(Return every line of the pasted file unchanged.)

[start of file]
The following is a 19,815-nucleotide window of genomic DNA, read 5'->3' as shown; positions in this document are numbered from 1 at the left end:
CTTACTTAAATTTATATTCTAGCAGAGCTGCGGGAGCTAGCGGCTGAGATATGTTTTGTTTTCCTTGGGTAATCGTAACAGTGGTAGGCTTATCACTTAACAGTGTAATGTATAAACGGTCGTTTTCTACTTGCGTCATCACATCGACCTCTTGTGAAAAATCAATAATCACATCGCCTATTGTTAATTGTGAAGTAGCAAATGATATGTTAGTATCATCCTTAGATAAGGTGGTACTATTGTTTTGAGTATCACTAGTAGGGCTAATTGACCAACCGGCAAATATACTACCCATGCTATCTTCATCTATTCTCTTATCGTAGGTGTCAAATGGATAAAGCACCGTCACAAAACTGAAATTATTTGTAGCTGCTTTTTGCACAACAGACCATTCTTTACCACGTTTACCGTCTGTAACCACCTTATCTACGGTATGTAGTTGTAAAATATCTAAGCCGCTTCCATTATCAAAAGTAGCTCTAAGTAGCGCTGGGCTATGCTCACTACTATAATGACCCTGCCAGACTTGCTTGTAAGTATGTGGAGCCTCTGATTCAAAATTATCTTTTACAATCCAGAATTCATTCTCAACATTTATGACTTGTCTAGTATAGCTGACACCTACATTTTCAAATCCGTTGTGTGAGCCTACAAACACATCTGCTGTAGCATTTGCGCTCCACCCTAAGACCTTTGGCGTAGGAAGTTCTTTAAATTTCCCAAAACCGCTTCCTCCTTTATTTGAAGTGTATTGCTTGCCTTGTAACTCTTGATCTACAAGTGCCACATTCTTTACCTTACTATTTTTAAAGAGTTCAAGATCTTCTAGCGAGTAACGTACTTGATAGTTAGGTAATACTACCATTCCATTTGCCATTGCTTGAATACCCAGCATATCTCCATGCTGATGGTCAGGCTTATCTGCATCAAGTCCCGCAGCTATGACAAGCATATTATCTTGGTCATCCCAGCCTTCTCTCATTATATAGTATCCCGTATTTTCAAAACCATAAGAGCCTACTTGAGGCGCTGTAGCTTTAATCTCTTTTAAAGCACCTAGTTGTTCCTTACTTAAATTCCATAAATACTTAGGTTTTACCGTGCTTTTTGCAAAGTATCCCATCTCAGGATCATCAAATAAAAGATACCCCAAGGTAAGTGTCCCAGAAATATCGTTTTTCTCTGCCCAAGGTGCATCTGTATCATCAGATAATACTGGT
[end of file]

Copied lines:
The following is a 19,815-nucleotide window of genomic DNA, read 5'->3' as shown; positions in this document are numbered from 1 at the left end:
CTTACTTAAATTTATATTCTAGCAGAGCTGCGGGAGCTAGCGGCTGAGATATGTTTTGTTTTCCTTGGGTAATCGTAACAGTGGTAGGCTTATCACTTAACAGTGTAATGTATAAACGGTCGTTTTCTACTTGCGTCATCACATCGACCTCTTGTGAAAAATCAATAATCACATCGCCTATTGTTAATTGTGAAGTAGCAAATGATATGTTAGTATCATCCTTAGATAAGGTGGTACTATTGTTTTGAGTATCACTAGTAGGGCTAATTGACCAACCGGCAAATATACTACCCATGCTATCTTCATCTATTCTCTTATCGTAGGTGTCAAATGGATAAAGCACCGTCACAAAACTGAAATTATTTGTAGCTGCTTTTTGCACAACAGACCATTCTTTACCACGTTTACCGTCTGTAACCACCTTATCTACGGTATGTAGTTGTAAAATATCTAAGCCGCTTCCATTATCAAAAGTAGCTCTAAGTAGCGCTGGGCTATGCTCACTACTATAATGACCCTGCCAGACTTGCTTGTAAGTATGTGGAGCCTCTGATTCAAAATTATCTTTTACAATCCAGAATTCATTCTCAACATTTATGACTTGTCTAGTATAGCTGACACCTACATTTTCAAATCCGTTGTGTGAGCCTACAAACACATCTGCTGTAGCATTTGCGCTCCACCCTAAGACCTTTGGCGTAGGAAGTTCTTTAAATTTCCCAAAACCGCTTCCTCCTTTATTTGAAGTGTATTGCTTGCCTTGTAACTCTTGATCTACAAGTGCCACATTCTTTACCTTACTATTTTTAAAGAGTTCAAGATCTTCTAGCGAGTAACGTACTTGATAGTTAGGTAATACTACCATTCCATTTGCCATTGCTTGAATACCCAGCATATCTCCATGCTGATGGTCAGGCTTATCTGCATCAAGTCCCGCAGCTATGACAAGCATATTATCTTGGTCATCCCAGCCTTCTCTCATTATATAGTATCCCGTATTTTCAAAACCATAAGAGCCTACTTGAGGCGCTGTAGCTTTAATCTCTTTTAAAGCACCTAGTTGTTCCTTACTTAAATTCCATAAATACTTAGGTTTTACCGTGCTTTTTGCAAAGTATCCCATCTCAGGATCATCAAATAAAAGATACCCCAAGGTAAGTGTCCCAGAAATATCGTTTTTCTCTGCCCAAGGTGCATCTGTATCATCAGATAATACTGGT